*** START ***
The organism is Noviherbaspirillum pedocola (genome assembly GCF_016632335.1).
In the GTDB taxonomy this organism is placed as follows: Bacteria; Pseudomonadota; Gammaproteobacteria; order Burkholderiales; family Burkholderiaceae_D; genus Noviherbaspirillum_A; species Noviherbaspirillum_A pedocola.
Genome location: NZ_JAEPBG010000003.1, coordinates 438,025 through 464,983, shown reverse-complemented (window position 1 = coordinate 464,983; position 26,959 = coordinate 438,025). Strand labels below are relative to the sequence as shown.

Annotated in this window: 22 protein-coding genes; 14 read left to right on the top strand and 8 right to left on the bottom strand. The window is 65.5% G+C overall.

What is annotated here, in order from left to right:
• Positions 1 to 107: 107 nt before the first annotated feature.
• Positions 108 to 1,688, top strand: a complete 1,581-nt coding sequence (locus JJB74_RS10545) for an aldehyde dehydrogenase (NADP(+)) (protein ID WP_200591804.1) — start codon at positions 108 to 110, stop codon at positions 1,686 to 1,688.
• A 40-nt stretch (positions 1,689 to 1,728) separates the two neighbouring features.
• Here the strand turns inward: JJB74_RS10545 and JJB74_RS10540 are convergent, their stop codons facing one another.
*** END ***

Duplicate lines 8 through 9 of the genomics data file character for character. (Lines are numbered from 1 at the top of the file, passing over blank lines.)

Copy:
• A 40-nt stretch (positions 1,689 to 1,728) separates the two neighbouring features.
• Here the strand turns inward: JJB74_RS10545 and JJB74_RS10540 are convergent, their stop codons facing one another.